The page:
I do think the $225 is a bit high I think something in the $50-80 range would still address this issue without restricting access.
  19. treetops

    treetops TS Evangelist Posts: 2,551   +544

    So when ISP charge us more to use Netflix and other streaming service due to the end of net neutrality we will now have to pay to complain about it....
    ForgottenLegion likes this.
  20. wiyosaya

    wiyosaya TS Evangelist Posts: 3,949   +2,266

    Here's another way of thinking about this issue:

    So instead of implementing sensible regulation that cuts down on consumer complaints - and we all know that cable providers are well-known for their exceptionally lacking customer service for instance - Pai wants to place the burden of proof on the consumer.

    And yet another way of looking at it: This sounds to me to be very similar to the pay for protection rackets run by (insert your favorite mob name here). In that case, it would be clearly illegal. What Pai is proposing doesn't sound too much different from a protection racket to me.

    Assuming the dust settles, I.e., all the court cases that have and are being filed, and the Pai NN rule remains standing, if the ISP posts exactly what they are doing on a page that is accessible on their web site, we are all F'd anyway since Pai's NN ruling specifically states that an ISP can pretty much do anything they want, assuming it is not blatantly illegal, as long as they post it on their web site.
    eafshar likes this.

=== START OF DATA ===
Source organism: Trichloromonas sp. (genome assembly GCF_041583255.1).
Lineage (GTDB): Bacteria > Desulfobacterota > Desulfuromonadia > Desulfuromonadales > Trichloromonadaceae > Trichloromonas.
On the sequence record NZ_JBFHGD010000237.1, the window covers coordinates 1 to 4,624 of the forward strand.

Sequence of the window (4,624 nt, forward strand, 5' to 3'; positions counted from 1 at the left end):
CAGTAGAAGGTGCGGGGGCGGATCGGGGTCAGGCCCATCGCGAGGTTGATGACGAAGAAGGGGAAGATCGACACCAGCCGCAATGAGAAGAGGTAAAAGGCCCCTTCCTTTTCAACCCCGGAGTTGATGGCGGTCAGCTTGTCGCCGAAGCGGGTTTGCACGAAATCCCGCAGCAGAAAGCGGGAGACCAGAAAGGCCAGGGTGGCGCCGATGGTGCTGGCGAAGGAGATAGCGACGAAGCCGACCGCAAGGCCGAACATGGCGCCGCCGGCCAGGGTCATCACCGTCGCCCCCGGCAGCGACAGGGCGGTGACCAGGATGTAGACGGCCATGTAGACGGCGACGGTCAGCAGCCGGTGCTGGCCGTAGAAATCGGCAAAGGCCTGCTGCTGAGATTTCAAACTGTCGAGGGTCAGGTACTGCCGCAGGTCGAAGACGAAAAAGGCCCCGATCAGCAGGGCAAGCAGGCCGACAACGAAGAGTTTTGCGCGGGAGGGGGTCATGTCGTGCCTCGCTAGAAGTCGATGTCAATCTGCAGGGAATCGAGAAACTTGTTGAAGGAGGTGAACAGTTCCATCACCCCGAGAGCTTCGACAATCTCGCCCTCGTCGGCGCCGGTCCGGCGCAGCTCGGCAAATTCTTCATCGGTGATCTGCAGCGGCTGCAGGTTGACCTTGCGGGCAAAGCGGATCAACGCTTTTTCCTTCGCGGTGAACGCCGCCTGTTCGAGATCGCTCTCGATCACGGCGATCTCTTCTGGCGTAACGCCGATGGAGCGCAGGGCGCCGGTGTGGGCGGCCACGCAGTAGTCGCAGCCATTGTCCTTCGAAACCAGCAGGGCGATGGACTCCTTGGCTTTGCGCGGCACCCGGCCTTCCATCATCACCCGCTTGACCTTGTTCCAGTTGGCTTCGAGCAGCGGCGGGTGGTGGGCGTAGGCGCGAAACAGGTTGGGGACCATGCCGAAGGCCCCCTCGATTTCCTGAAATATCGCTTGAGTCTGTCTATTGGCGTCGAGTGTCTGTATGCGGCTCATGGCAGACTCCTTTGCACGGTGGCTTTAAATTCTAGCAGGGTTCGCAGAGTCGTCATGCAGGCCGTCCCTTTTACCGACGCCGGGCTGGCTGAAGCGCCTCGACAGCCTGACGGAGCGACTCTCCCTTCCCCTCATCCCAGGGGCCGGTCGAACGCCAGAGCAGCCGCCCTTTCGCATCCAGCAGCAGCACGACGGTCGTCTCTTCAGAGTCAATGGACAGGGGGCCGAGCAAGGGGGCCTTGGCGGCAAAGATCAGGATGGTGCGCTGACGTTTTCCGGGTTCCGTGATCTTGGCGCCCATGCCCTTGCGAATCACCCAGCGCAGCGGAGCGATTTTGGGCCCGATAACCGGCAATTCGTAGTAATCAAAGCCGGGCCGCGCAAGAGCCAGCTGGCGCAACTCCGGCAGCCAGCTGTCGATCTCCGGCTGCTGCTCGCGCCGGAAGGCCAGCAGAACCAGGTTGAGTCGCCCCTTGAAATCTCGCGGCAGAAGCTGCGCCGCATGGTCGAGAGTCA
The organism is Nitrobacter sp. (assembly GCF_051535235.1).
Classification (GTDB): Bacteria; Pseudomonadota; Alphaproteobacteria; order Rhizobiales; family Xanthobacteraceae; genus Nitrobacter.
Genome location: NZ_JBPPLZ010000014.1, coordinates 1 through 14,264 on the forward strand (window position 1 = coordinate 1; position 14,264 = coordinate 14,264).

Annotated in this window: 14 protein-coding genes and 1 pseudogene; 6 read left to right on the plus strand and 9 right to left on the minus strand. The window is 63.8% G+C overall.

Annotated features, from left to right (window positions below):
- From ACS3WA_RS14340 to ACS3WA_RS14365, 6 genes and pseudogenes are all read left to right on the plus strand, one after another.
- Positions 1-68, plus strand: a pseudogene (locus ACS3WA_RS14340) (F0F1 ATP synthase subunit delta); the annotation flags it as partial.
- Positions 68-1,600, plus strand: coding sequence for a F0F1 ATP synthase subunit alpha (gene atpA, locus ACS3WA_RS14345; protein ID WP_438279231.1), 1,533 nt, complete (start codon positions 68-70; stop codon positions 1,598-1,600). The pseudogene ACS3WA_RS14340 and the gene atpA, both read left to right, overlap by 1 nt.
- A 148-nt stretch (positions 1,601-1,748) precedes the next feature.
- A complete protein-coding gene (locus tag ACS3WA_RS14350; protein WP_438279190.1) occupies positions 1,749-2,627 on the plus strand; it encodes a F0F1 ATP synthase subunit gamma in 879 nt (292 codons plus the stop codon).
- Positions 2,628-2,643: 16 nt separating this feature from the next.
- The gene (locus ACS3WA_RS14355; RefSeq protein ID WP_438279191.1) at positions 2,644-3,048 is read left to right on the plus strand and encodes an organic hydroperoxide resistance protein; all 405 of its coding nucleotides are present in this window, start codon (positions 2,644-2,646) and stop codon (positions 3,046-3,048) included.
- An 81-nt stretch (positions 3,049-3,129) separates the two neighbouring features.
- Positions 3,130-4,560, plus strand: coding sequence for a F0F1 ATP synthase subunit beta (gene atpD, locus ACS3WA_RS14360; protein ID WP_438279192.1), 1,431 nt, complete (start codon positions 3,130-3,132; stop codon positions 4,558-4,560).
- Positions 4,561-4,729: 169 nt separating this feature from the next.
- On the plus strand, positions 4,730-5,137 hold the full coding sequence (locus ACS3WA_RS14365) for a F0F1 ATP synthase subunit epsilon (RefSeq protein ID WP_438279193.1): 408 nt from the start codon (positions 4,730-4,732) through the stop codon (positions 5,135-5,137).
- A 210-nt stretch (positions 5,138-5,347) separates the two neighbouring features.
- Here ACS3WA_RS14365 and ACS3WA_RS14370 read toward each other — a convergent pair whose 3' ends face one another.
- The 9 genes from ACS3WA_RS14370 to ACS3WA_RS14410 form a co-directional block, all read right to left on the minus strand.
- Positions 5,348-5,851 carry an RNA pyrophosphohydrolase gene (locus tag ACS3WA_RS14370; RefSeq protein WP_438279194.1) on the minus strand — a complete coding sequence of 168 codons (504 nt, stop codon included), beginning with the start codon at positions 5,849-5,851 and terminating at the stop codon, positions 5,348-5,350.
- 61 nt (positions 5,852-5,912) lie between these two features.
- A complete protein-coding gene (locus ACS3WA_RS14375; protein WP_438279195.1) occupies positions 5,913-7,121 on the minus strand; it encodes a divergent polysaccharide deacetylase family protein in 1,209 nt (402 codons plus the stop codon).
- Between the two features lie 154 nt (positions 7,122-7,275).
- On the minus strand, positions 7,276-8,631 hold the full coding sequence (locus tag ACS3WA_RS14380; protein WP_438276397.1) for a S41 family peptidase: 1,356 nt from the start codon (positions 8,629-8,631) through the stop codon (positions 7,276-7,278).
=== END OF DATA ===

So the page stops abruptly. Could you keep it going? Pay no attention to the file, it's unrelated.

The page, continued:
21. MonsterZero

    MonsterZero TS Evangelist Posts: 565   +322

    Well since he wants out of a job so quickly, let's just dismantle the FCC and remove his ***.
    ForgottenLegion likes this.
  22. Cycloid Torus

    Cycloid Torus Stone age computing - click on the rock below.. Posts: 4,058   +1,186

    You can complain to your Representative in the House for free.
  23. captaincranky

    captaincranky TechSpot Addict Posts: 14,914   +3,977

    It does precipitate the question, if all these women, as individuals, can cause studio moguls, new casters, comedians, and hoards of less high profile men can have their jobs taken away, at the mere whisper of essentially unsubstantiated charges of "sexual harassment", why can't a whole country full of people sick of getting d!cked by Pai, get rid of him?

    It would seem a barrage of tweets to Trump himself would get the ball rolling.

    After all, it seems he buckled on the separation of children at the border, by popular demand.
    agb81, wiyosaya and Godel like this.
  24. Darth Shiv

    Darth Shiv TS Evangelist Posts: 1,962   +577

    I for one think this is a great idea. This will make our communications industry stronger and increase quality of service. *insert other statements that are the complete opposite of logic*</ComcastShill>
    RaXoR likes this.
  25. Oh, I get it. This works like global warming. It’s not that the internet is dead, it’s that it will be dead in 10 years if we don’t act immediately with Tough Regulations(TM).